Modern Art — Karla Black
Karla Black’s sculptures are formed from materials that are loose, impermanent and fragile – combinations of various powders, make-up, toiletries, cellophane and polythene, along with more ordinary art-making materials such as paper, paint and plaster. The raw materials are at odds with what they become – often large scale, incredibly heavy sculptures that completely dominate and almost entirely fill the spaces they are in. Black’s practice has a theoretical underpinning in psychoanalysis, feminism, and specific points in art history that relate to ideas of formlessness and performative gesture. Nevertheless, she favours an approach to understanding gathered from the immediate physical and material experience of sculpture over that which may be derived from language. Black has described her practice as a continual exploration of thinking, feeling and relating. There is a realness that appeals to her about sculpture: it is here in the world, and can be physically and emotionally engaged with.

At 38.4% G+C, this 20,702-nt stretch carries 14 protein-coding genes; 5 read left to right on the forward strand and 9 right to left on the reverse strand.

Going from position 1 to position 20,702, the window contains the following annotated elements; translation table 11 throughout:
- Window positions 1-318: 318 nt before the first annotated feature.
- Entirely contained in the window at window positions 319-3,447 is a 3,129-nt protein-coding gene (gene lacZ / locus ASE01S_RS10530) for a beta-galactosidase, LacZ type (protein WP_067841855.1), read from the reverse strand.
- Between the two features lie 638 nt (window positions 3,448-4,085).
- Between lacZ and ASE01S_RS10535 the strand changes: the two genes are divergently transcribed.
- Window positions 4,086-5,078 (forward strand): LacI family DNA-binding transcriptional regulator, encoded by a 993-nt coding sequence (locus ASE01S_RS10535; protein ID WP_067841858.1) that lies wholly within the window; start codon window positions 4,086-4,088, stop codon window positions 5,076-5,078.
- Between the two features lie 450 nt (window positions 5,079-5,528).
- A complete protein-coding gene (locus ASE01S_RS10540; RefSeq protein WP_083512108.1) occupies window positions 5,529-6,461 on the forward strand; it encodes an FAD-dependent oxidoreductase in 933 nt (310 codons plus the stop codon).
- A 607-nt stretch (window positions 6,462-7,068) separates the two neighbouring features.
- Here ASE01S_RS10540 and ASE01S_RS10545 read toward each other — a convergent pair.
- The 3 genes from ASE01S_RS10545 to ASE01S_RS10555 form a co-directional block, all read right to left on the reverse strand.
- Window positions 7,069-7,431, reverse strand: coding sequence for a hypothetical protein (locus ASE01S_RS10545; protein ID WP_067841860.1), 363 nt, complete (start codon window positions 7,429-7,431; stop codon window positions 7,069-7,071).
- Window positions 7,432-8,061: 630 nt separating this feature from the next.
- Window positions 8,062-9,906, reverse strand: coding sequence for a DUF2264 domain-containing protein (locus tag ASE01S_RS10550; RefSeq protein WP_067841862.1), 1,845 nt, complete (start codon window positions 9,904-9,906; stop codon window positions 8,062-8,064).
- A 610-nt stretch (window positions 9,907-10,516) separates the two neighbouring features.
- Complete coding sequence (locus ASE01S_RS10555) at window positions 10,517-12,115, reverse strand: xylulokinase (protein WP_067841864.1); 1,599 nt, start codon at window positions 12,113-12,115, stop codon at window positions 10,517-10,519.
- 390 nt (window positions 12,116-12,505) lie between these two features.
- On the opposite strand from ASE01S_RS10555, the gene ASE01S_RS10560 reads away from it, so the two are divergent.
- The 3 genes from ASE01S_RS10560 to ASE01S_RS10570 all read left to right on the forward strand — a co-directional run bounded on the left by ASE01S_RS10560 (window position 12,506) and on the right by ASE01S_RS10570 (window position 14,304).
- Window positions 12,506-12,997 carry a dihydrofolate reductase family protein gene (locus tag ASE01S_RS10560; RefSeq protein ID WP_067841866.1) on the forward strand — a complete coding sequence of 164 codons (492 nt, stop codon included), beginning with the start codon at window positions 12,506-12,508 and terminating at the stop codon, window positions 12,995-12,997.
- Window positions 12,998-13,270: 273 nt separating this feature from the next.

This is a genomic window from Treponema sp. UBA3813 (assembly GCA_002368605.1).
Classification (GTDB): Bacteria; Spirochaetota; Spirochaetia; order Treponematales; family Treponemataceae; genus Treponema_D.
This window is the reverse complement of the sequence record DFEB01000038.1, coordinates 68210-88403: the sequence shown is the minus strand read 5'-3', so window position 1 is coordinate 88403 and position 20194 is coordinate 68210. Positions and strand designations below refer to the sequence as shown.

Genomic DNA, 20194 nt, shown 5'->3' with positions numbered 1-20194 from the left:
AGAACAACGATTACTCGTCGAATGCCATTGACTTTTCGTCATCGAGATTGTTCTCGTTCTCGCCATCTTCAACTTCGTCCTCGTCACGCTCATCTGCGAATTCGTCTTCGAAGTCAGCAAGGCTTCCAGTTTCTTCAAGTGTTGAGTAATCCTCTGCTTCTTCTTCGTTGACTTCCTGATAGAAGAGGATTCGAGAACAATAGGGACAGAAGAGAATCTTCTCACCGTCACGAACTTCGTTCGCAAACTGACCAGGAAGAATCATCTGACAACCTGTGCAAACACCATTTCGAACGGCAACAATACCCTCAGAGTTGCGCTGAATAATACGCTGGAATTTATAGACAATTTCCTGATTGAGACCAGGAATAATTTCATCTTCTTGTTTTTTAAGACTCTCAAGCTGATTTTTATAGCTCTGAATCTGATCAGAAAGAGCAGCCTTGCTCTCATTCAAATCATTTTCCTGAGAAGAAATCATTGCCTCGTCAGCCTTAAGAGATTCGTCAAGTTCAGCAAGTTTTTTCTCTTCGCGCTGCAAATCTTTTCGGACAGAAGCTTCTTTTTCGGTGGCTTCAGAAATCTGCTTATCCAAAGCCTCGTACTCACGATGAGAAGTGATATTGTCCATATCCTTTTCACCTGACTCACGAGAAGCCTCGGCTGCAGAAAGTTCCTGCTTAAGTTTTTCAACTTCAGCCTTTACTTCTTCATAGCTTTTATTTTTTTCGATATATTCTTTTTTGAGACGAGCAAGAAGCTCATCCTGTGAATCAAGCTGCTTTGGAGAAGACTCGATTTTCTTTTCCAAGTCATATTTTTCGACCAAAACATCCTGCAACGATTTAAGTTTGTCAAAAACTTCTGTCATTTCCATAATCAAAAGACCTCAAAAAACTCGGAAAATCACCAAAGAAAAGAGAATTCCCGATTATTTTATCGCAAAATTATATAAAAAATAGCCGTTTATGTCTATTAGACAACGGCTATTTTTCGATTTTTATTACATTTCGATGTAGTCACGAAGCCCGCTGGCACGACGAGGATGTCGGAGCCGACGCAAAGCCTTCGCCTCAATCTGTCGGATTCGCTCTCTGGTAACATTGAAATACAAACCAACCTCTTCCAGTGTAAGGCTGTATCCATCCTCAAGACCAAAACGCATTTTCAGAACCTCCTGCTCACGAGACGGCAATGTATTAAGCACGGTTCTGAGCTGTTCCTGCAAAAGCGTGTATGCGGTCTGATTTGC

This exhibition at Modern Art comprises a suite of sculptures that occupy the gallery’s three exhibition spaces. Black’s new works utilise characteristically light and delicate feeling forms that, as always, embody the difficulty and chaos of the creative moment, in challenging scales and positions throughout the overall rhythm of the exhibition. The new sculptures are made predominantly from loosely painted cellophane and dusted polythene.
- David Shrigley: Brain Activity – A Reality Check for Modern Art (rattlingoastick.wordpress.com)
- Turner Prize 2011 a brief excursion into modern … art? (starnosedmoles.wordpress.com)
- Turner exhibits attract 140,000 (bbc.co.uk)
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Tags: Alec Guinness, art, Art history, Gary Oldman, George Smiley, John le Carré, karla, karla black, Material, modern art, Sculptors, sculpture, Solo show (art exhibition), Tinker Tailor Soldier Spy, Visual Arts